On 03/05/2016 01:07 AM, Brett Cannon wrote:
> On Fri, 4 Mar 2016 at 15:07 R. David Murray <email@example.com
> <mailto:firstname.lastname@example.org>> wrote:
> On Fri, 04 Mar 2016 21:31:44 +0000, Brett Cannon <email@example.com
> <mailto:firstname.lastname@example.org>> wrote:
> > The discussion about the Code of Conduct has sputtered out, so I'm going to
> > assume those who care to speak up have at this point. It seems to me that
> > the general agreement is that putting python-dev and bugs.python.org
> <http://bugs.python.org> under
> > the CoC might not solve any real issues we currently have, but it won't
> > hurt anything either (and both python-committers and python-ideas are
> > already covered). And since the CoC might make some people feel more
> > comfortable in participating, that means going ahead and flipping on the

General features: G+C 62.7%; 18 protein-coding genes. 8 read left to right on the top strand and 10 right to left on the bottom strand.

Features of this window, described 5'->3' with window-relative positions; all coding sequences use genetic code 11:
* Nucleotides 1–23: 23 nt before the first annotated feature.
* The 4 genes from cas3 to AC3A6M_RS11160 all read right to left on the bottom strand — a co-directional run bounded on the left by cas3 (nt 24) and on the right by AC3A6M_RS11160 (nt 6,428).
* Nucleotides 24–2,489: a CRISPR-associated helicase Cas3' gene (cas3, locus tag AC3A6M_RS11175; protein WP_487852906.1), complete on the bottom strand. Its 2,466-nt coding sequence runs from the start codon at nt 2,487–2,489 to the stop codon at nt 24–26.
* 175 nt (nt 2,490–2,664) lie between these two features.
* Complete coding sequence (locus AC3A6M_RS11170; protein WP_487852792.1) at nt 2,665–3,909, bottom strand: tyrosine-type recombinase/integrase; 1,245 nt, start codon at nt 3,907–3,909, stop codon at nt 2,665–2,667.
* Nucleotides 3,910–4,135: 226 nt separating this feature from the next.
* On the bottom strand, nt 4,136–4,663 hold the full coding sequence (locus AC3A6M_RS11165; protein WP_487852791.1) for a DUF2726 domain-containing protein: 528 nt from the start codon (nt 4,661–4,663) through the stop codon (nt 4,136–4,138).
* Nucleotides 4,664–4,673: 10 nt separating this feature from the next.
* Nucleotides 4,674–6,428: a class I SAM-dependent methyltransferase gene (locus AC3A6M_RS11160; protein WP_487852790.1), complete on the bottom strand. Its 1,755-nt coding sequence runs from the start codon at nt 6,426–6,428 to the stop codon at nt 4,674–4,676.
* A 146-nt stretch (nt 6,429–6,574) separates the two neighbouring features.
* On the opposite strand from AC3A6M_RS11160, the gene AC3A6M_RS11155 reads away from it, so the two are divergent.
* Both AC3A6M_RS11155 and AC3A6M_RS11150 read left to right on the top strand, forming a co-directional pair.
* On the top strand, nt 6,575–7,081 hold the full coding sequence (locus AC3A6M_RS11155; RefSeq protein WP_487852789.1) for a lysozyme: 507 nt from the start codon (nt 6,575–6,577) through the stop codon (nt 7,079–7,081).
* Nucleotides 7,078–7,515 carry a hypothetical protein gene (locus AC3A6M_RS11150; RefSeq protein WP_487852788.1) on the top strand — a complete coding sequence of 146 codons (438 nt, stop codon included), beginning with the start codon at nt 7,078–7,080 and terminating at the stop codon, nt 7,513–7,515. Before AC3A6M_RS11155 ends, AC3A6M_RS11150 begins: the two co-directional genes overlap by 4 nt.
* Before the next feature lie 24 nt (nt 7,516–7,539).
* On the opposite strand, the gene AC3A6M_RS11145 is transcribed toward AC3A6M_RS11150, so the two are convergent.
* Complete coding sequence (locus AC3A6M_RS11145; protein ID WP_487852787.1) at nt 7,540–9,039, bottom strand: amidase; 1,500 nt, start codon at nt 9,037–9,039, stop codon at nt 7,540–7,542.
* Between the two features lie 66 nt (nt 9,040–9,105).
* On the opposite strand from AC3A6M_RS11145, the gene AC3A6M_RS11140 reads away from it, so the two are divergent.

> > CoC where we reasonably can.
> I guess I have one more thing to say.
> Thinking about this, I realized that in fact this emphasis on the CoC is
> making me feel less like contributing. I doesn't feel like a large
> effect, but it is real[*]. Just thought you should know :)
> I'm sorry if that's what this thread has caused for you, David, and it's
> obviously not what I'm after.
> I guess I'm just worried about the health of this project. I'm doing what I can
> through the migration to GitHub to make it easier for others to get involved
> while making it easier for us to accept the work of others, but the maintenance
> and health of this team worries me. For instance, if you look at the developer's
> log you will notice we only gained 2 core devs for all of 2015 and the last one
> was August 2015: https://docs.python.org/devguide/developers.html. 2013 was the
> next slowest year with 4, but most years are much closer to 10 than 0. We also
> still have no female or minority members.
Not sure how you determined the latter. There are many kinds of minorities.
Anyway, with the migration to Git it becomes much easier to spot and remind us
of potential committers, as both author and committer info are retained in
commits. This makes a periodic report (by a bot, presumably) possible that
lists those authors with the most commits, but without commit bit.